Arizona’s Empowerment Scholarship Accounts are helping more than 3,000 Arizona students excel in an academic setting that meets their needs. This universal private school choice program is creating new educational opportunities for kids like Jordan Visser, whose cerebal palsey made being in a traditional classroom setting difficult, and Elias Hines, who wasn’t being challenged in his neighborhood school. Aiden and Erin Yellowhair are using an account to leave a gang-infested, failing public school for a college prep school on the Navajo Reservation.
Last week, Arizona lawmakers passed a law that will make this program available to all Arizona school children over time.
Empowerment Scholarship Accounts are similar to flexible spending accounts for healthcare, except that instead of depositing money into the account from a paycheck, the state government deposits a child’s share of school funding into the account. If a parent or student decides their assigned public school is not meeting their needs, they can leave the school and instead receive money from the state through an account. These funds pay for alternative education options and expenses.
Parents can choose to spend the funds on private school tuition, classes at another public school outside their district, tutoring, online learning, textbooks, educational therapies, or other education-related services and products. As long as these educational services have been approved by the state, parents can use a combination of the services that best meet their child’s learning needs. Unused funds can often be rolled over from year to year.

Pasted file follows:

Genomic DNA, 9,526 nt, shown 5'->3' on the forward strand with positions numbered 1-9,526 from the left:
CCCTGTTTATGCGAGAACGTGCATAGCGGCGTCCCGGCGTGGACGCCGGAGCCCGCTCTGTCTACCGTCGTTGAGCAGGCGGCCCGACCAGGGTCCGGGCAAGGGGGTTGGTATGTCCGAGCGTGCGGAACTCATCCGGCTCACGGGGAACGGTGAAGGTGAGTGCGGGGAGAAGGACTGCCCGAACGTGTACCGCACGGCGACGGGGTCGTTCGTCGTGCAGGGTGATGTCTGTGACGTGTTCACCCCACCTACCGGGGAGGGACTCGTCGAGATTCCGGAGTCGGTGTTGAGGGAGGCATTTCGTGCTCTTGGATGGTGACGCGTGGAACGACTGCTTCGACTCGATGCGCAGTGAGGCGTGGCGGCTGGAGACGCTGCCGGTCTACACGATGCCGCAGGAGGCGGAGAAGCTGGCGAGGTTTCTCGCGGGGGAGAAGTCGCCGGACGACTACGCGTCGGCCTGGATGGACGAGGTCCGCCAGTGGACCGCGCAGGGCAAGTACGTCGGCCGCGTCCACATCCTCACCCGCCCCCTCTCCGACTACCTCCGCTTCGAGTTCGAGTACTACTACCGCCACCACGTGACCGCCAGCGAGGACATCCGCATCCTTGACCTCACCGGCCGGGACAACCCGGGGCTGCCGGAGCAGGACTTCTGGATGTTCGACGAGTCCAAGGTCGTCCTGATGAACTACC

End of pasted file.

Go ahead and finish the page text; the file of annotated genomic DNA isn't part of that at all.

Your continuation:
Arizona’s program is currently available to students with special needs, students in failing schools, students from low-income families, students adopted from state foster care, students on Native American reservations, and students with active duty military parents. The new law phases in an expansion that, over time, will include all Arizona school children.
Next year, children entering kindergarten will be eligible for an account, along with students in first, sixth, and ninth grades. In 2018-2019, the law adds students in second, seventh, and tenth grades. The following year, all students in grades first through third and sixth through eleventh are eligible. Students in the remaining grade levels will be eligible in the 2020-2021 school year. New enrollment in the program will be capped at approximately 5,000 students each school year.
The Goldwater Institute crafted this education policy solution, first recommending in 2005 that lawmakers expand the concepts of HSAs and college savings plans (called 529 accounts) to K-12 expenses. Lawmakers returned to the idea in 2009 when the state Supreme Court ruled school vouchers unconstitutional. Two years later, Arizona became the first state in the country to adopt this unique program. Since then, similar programs have been implemented in Florida, Mississippi, and Tennessee.
Nevada lawmakers passed a similar bill for all school children in that state, but it was later thrown out in court. Arizona’s law has already been found constitutional by the state Supreme Court, so there will be no false start here. History has indeed been made.
Jonathan Butcher, education policy director at the Goldwater Institute, sums up why this policy is so popular with parents and lawmakers:
“A great education is a ticket to the American Dream. Every child deserves the chance at an education that will prepare them for a good job, a bright future, and a happy life. But for many children, the odds of attending a good school depend entirely on where they live. Education Savings Accounts change that. They allow parents to put their children in a learning environment that gives them a shot at a better, more successful life.”
This policy is likely to find friends in Washington, too. As the Wall Street Journal reported: “Education Secretary Betsy DeVos last month gave a rousing speech encouraging all flowers of school choice to bloom. Arizona lawmakers put her words into action on Thursday by enacting universal education savings accounts.”
Learn more about how ESAs work and how they are changing lives here.